When I am not volunteering, I am just trying to live by my life motto, “Love all. Trust a few. Do wrong to none.” I have a wife named Qiuyin (like chewin’ gum) who is the paint to my canvas and a pomeranian husky named Zuko who reminds me daily what unconditional love is. I work full-time as a career firefighter and paramedic for the District of Columbia Fire and Emergency Medical Service (DCFEMS) Department. I currently hold the rank of Sergeant, and I am assigned to the Fire Prevention Division where I manage a cadre of wonderful fire inspectors who ensure that residences and businesses meet fire code and are safe to the citizens and visitors of DC. I am pursuing a master’s degree in Homeland Security at the Naval Postgraduate School with hopes of elevating my emergency management skills by learning more about critical infrastructure protection and emerging threats. I had gotten my undergraduate degree in Biomedical Engineering at Johns Hopkins University. It’s okay to have changing interests as you experience life and that you should feel empowered to work hard at what makes you happy! My “for fun” activities include dancing at raves, sailing yachts in beautiful places, and eating good food with friends.

What is your favorite part about volunteering at KVFD?

My favorite part about volunteering at KVFD is the people that you connect with, both in the firehouse and while providing service to the community. I have spent many unforgettable nights talking to other members about life, dreams, and nonsense until the sun comes up. A handful of my very best friends were met in this firehouse, and the KVFD family has supported me over 13 years of tragedy and joy. I started volunteering when I was 18 years old, and I am 32 now. The people here have seen me get my heart broken, stood by me through all the changes as I discovered who I am, and are present to celebrate every one of my milestone achievements. On the ambulance and engine, I’ve held the hands of the homeless and the wealthy. I’ve been given advice by children and grandparents. I’ve laughed and cried with people who are just like me and nothing like me. The diversity of people encountered by way of volunteering is infinite, but the imprint left by each on my soul is distinct. In the setting of an emergency, responders and patients are stripped of their superficial barriers and identities, and the result is intimacy and trust in its purest form. Being a volunteer is a constant and welcome reminder that connection is at the heart of humanity.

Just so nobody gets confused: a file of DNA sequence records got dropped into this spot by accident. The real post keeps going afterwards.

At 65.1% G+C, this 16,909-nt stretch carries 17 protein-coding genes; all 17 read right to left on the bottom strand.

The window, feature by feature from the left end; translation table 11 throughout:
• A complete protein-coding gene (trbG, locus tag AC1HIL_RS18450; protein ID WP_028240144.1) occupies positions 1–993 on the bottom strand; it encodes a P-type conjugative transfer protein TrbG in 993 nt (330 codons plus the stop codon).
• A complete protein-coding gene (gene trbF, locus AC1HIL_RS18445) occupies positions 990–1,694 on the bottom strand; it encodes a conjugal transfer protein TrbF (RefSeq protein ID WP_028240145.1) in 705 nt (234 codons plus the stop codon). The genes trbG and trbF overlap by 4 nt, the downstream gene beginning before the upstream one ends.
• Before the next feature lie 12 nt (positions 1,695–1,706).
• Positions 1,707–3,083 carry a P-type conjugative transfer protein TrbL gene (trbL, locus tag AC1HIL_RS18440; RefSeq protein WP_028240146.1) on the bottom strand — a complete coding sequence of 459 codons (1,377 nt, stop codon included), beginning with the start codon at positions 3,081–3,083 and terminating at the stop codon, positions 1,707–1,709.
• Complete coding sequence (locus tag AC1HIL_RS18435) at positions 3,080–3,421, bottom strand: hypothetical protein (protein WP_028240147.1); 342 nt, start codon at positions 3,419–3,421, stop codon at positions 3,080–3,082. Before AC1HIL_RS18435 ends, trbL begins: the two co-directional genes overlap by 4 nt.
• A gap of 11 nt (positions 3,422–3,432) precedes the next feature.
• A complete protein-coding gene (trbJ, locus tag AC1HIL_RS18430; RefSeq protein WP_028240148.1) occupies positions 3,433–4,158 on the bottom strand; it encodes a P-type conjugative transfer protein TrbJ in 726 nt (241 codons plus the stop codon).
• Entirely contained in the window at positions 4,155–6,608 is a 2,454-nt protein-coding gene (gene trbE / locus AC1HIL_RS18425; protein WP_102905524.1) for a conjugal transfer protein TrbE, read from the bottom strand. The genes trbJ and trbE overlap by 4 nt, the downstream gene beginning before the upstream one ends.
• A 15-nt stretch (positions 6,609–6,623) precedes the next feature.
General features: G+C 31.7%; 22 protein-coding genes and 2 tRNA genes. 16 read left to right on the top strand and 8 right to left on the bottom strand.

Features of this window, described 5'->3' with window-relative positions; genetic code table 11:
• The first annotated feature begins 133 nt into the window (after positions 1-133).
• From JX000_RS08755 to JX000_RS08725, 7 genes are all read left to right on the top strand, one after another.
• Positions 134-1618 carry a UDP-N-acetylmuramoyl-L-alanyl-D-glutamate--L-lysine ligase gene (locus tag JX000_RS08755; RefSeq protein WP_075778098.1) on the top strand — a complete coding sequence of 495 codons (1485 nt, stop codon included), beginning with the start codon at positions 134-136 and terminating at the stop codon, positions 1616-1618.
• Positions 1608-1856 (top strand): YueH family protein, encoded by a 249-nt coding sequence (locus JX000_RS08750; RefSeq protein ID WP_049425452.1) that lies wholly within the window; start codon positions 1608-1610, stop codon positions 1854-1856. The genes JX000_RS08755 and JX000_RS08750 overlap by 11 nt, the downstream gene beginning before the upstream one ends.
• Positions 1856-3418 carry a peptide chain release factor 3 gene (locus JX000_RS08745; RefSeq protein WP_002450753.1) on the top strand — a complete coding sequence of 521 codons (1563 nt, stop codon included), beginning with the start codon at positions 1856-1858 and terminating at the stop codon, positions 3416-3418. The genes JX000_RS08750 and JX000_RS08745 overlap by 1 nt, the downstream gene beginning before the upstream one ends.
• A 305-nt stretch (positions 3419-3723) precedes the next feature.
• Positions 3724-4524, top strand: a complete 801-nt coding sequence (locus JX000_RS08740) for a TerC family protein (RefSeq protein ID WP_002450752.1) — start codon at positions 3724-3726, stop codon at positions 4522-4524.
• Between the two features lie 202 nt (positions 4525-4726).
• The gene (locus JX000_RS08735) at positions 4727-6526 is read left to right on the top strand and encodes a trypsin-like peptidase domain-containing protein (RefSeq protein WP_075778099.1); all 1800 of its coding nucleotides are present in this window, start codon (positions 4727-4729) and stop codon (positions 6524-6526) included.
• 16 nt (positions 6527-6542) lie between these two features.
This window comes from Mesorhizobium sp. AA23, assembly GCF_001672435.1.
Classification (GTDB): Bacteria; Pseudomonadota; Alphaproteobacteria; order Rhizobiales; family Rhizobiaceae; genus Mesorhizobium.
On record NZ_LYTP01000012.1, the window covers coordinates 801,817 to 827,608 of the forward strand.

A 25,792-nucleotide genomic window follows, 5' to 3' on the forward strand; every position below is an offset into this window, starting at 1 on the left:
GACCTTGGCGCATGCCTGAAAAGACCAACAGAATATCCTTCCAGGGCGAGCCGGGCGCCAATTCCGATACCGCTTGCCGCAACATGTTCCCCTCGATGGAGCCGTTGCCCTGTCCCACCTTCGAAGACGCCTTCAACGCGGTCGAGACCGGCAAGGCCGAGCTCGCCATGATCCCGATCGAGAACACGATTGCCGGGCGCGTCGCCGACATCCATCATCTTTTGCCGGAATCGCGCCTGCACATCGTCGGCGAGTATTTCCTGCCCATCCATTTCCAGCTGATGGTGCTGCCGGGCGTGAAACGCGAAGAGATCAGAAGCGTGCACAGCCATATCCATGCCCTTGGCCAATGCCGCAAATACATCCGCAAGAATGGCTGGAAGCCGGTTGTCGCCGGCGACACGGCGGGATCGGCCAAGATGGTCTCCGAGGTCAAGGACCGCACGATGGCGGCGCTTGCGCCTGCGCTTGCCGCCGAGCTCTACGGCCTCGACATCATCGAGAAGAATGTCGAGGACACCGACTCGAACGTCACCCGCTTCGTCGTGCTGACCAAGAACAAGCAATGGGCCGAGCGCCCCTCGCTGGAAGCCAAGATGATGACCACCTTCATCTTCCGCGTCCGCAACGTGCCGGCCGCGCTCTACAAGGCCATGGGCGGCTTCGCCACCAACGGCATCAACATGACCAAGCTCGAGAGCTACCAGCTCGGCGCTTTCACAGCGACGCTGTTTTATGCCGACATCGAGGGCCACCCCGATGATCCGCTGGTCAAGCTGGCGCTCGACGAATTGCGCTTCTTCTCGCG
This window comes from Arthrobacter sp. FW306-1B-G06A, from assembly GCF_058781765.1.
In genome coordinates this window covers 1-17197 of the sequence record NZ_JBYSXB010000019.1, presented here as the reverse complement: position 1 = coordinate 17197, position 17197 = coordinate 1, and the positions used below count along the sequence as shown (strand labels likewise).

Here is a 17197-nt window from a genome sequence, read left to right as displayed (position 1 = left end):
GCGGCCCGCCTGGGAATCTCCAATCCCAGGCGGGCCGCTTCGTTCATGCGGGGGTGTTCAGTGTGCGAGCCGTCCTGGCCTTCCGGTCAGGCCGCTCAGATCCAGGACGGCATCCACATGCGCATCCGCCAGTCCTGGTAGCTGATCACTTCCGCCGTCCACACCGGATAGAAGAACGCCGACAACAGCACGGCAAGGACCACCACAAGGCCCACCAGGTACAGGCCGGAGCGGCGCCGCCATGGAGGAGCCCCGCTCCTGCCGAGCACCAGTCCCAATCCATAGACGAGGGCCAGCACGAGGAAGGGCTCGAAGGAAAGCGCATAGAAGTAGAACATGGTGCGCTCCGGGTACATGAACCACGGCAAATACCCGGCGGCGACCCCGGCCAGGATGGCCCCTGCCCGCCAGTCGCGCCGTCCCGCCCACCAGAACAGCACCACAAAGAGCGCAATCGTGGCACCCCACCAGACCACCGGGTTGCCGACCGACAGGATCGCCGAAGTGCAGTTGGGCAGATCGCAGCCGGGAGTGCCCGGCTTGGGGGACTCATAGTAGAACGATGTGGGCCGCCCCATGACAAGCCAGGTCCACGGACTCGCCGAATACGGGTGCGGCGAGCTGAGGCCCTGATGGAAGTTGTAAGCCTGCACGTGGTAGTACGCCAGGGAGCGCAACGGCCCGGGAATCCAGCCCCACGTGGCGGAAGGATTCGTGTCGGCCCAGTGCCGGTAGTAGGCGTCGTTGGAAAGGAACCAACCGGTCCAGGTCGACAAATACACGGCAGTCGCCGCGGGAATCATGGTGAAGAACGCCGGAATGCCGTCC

How has your experience at KVFD had a positive influence on your career or other aspects of your life?

I think it goes without saying that volunteering at KVFD gave me the skills and maturity to excel at my career with DCFEMS. A critical yet less known positive influence that KVFD had on my life is that it brought my wife Qiuyin into my life. She and I both went to Hopkins, and we met on a school-sponsored service trip to Honduras called Global Brigades where we brought medical supplies to set up temporary clinics in rural communities that needed them. During that trip, I was telling the other brigaders that they could come ride along with me at KVFD if they wanted to gain more medical experience. Of course, Qiuyin was the only one who took me up on the offer and was scheduled to ride along for one weekend. However, Winter Storm Jonas decided to dump 30 inches of snow on Maryland, and she was snowed in at the firehouse for five days. During that time, we got to talking, and the rest, they say, is history. Qiuyin herself states that had it not been for that ride along opportunity, she and I would probably never have hung out again after getting back to the states from Honduras.

Join the Family
Are you ready to join the KVFD family? Head over to our join page for more information about how to apply, and stay tuned for more spotlights of our amazing volunteers!